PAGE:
Part 1: a learning process

“Being ignorant is not so much a shame as being unwilling to learn”  (Benjamin Franklin).

Let’s start with what makes the Lizard canary unique.  The Lizard is not a song canary, a colour canary, or a type (posture) canary.  It is a bird of pattern.  The Lizard is judged on the ornamental design of its plumage: a symmetrical arrangement of light and dark feathers set against a deep, rich background.  The best specimens display this pattern with startling precision.

We need to understand what the ideal pattern should look like.  Take a look at my drawing of the ideal Lizard.  It shows you the main features of the Lizard canary, how these features relate to one another, and how they form a complete and balanced composition.  Loose just one feather, or push it out of line with the others, or make it too fine or too coarse, and the precision of the design will be disturbed.

While Lizard Canary Basics is aimed at beginners and others who are curious, many readers will be active Lizard canary breeders who probably feel that they know all this.  In my experience you can never stop learning about the Lizard canary, and hopefully you will learn something from this blog, so let’s put that to the test.

Here’s a quiz.  There are no prizes, but everyone who learns something is a winner.

1.  The Lizard canary is sexually dimorphic, and there are significant differences between the appearance of a gold cock, a silver cock, a gold hen and a silver hen, yet the description of the ideal Lizard canary is based on only one of these.  Which one?

2.  You probably know that spangles are the most important show feature of the Lizard canary, but which feature is the second most important?

3.  Which show feature, regarded as important in most other breeds, is allocated no points at all?

4.  The COM show standard and LCA standard differed in one respect until last year.  What was it?

5.  The Yorkshire canary was known as the guardsman of the fancy; the Norwich as the John Bull; but what was the nickname for the Lizard canary in the early years of the twentieth century?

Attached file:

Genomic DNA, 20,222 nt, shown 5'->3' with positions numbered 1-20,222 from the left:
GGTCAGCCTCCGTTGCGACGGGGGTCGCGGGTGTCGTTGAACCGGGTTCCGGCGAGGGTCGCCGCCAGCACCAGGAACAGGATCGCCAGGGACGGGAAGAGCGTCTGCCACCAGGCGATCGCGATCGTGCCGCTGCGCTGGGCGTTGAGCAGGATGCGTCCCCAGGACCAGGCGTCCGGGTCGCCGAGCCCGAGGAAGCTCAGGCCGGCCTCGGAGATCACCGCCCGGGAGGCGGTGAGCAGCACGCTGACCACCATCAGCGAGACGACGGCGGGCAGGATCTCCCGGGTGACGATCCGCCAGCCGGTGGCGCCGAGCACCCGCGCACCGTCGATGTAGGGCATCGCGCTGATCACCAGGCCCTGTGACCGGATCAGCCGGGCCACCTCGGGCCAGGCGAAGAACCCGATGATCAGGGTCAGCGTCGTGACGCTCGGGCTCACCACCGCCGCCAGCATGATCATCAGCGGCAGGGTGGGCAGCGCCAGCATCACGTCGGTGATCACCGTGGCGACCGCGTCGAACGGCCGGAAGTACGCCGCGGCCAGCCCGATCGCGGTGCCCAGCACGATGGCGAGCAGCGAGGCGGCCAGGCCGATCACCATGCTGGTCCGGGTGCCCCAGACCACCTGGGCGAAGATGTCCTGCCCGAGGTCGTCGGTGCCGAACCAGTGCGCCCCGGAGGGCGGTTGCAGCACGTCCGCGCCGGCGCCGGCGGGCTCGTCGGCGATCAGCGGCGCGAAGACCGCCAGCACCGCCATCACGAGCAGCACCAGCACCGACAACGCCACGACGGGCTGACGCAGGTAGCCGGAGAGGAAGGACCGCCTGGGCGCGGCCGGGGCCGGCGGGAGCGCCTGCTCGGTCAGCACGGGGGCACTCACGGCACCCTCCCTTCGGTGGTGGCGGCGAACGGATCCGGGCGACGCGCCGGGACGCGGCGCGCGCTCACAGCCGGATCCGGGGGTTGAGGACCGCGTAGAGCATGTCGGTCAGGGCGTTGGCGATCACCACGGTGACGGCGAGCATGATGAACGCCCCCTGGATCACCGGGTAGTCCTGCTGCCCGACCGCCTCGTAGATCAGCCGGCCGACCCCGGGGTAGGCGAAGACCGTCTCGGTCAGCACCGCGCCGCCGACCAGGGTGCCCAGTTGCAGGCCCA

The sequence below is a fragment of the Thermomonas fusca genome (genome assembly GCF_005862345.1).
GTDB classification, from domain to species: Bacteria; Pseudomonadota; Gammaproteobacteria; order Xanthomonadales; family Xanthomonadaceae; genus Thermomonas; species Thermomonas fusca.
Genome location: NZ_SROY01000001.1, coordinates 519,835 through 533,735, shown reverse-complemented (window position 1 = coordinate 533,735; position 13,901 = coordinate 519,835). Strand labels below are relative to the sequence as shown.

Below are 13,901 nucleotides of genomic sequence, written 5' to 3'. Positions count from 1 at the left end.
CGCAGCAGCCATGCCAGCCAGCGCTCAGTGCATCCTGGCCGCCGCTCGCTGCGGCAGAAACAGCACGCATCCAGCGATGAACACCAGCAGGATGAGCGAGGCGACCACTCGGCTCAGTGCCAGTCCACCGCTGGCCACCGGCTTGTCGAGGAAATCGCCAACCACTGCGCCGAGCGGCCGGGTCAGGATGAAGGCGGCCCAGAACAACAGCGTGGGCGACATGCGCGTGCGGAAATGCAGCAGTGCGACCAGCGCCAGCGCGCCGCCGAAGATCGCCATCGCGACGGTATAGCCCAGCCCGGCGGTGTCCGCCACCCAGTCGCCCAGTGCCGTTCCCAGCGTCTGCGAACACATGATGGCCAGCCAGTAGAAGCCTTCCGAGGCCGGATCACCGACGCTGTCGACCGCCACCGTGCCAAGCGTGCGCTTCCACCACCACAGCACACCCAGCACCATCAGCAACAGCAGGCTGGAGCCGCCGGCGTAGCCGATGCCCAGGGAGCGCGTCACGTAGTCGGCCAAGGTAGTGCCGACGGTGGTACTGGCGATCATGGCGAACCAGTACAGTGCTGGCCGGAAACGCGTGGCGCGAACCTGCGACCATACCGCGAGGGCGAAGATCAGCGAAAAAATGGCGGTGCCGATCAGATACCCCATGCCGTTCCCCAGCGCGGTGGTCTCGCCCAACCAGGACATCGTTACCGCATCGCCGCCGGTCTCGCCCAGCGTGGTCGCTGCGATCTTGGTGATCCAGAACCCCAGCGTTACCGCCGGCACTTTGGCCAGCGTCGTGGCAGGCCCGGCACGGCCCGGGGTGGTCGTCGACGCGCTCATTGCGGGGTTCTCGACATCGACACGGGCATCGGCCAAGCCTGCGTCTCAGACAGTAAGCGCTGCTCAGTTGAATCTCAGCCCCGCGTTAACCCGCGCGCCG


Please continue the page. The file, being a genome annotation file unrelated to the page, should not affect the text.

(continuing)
6.  What is the connection between a Lizard canary and macaroni?

7.  What are the chevron-shaped markings under the root of the tail called?

8.  Which defect is officially described as ‘a serious fault’?

9.  Spangles and lacings look rather similar, but what is the fundamental difference between them?

10.  How many chains of spangles does the Lizard possess?

Here’s a pictorial clue to one of the questions.  The answers can be found below.

Macaroni- Brown

 

ANSWERS

 

1.  The gold cock Lizard canary.  Source: the LCA handbook.

2.  Feather quality; 15 points in the show scale.

3.  Size.

4.  Length (12.5cm in the COM standard; 13.5cm in the LCA standard).  The LCA standard has now been accepted by COM.

5.  The Lord Mayor.  Not, as you might think, an allusion to his ornate robes, but because he is in his pomp for only one year. 

6.  Macaroni is an old Scottish name for the Lizard canary.  It was coined in the 1770s and referred to a young man who had returned from the Grand Tour of Europe, affected foreign mannerisms, and dressed in ornate fashion.  ‘Macaroni’ became a term of derision meaning a fop, a dandy, or anyone who put on an ostentatious display.  Hence the well known rhyme from the American War of Independence:

Yankee Doodle went to town
A-riding on a pony
Stuck a feather in his hat
And called it macaroni.

7.  These markings have no official name. 

8.  A run-cap (i.e. a cap that extends too far down the neck).  Source: the LCA handbook.

9.  The spangles spring from feather tracts along the spine.  The lacings spring from feather tracts located where the wings meet the body.  More about this in a future post.

10.  There are nine chains of spangles.  More about this in a future post.

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